Courses like EasyPro not only provide learning experiences for students but serve as real-world business ventures. Edison’s Garden to Cafeteria program allows students to grow food and then sell it to the cafeteria and make a profit for their class. Students are involved in nearly every step of the food system from planting the seed, to delivering the fully grown product to the chef. Last year, students sold a total of 70 pounds of produce from the community garden and greenhouse to the cafeteria. Much of the produce found its way to Edison’s fresh salad bar. Students sold tomatoes, cucumber, greens, and watermelon that they were able to eat as part of a nutritious lunch!

source: Spark-Y

In addition to outdoor growing systems, students also tend to and maintain an indoor aquaponics system. Aquaponics is a sustainable way of growing plants and raising fish simultaneously. With a little help from the nitrogen cycle, the plants and the fish receive nutrients that they need to thrive. Last year at Edison, the aquaponics system provided enough food for a family-style meal at the end of the semester. Students took part in capturing, filleting, and cooking bluegill for fish tacos. They also harvested greens and herbs from the system to garnish their meal. It’s amazing to see how excited students are to be involved with growing and preparing their own meal. Students leave the EasyPro course more knowledgeable about growing food AND empowered with the realization that they are capable of more than they thought.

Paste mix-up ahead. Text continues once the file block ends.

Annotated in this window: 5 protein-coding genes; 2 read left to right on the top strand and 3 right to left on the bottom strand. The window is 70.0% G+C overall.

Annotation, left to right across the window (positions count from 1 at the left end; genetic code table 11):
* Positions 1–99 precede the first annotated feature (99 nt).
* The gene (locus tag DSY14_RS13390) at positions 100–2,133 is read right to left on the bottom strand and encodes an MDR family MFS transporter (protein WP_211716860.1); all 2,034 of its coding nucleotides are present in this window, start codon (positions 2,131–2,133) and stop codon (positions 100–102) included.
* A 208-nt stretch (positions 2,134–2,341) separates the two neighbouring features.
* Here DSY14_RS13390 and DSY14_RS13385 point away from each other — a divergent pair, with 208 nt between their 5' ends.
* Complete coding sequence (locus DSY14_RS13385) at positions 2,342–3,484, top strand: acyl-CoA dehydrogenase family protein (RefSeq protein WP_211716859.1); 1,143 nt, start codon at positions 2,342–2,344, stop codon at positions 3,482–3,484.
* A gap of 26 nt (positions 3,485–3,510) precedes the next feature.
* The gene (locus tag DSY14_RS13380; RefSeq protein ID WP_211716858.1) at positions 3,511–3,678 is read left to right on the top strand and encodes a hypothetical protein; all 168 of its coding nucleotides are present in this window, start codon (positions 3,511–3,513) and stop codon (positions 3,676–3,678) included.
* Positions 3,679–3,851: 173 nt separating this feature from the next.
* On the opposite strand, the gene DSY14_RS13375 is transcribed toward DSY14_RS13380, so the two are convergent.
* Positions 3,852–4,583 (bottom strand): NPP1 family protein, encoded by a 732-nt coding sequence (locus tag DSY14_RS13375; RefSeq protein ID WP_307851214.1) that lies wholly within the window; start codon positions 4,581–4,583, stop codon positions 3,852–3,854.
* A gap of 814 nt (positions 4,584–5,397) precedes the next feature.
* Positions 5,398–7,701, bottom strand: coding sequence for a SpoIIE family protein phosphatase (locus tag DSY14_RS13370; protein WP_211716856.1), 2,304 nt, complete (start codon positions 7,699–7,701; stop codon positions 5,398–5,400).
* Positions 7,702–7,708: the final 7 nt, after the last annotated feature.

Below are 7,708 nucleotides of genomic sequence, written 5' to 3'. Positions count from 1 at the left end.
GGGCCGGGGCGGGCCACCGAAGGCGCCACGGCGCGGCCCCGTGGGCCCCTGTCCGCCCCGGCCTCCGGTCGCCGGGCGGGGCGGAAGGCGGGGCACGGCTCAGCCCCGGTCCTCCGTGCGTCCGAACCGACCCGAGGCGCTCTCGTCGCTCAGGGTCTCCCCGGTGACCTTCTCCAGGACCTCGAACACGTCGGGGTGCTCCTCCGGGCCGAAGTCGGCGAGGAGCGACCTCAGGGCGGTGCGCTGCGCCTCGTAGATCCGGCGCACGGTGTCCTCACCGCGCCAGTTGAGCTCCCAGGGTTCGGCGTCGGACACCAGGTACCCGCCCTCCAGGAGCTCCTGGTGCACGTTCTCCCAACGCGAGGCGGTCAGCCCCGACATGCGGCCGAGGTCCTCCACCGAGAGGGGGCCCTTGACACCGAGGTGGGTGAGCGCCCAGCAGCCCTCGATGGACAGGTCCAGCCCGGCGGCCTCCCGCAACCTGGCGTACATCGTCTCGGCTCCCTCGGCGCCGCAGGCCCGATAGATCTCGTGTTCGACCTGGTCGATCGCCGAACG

Spark-Y educator, Sarah Pilato, has been the brain behind the EasyPro course for the past three years. Her work at Edison is transforming the way students think about food systems in their community while empowering them to believe in their own skills and abilities. Sarah states, “My favorite part of this program, because I am in the classroom every day, is that I can build really strong relationships with my students. I am able to see major growth in my students throughout the year. I get to see students who start out very apathetic and unmotivated and by the end of the year, they are testing water quality without prompting. Every time I get to witness students who end up being just a little more excited about going to school.”

One student, in particular, is a wonderful example of an EasyPro success story. Jahir was a student in EasyPro during the 2017 – 2018 school year. His participation in the course ignited a passion for aquaponics and gardening. Since then, Jahir has interned with Spark-Y for two summers in a row and continues to further his knowledge in all things sustainability and agriculture. Last school year, Jahir approached the EasyPro teaching team and expressed an interest in serving as a teaching assistant for the course. His passion for aquaponics and growing food is such an inspiration for our educators. Students like Jahir show us that we are truly changing lives. Working with Minneapolis youth gives us hope for our future. It can be a sustainable future; we just need to plant the seeds and watch them grow.

Author Bio

Carley Rice joined Spark-Y in June 2018 as a Lead Sustainability Educator, overseeing multiple school programs and internships. Carley has a B.S. from Western Michigan University and an M.S. from James Madison University and the University of Malta where she studied Sustainability. Her graduate research looked at the impacts of educational programming at zoos and aquaria. Carley is originally from Michigan and worked in environmental education for the State of Michigan and for the University of Southern Mississippi before relocating to Minnesota to work with Spark-Y.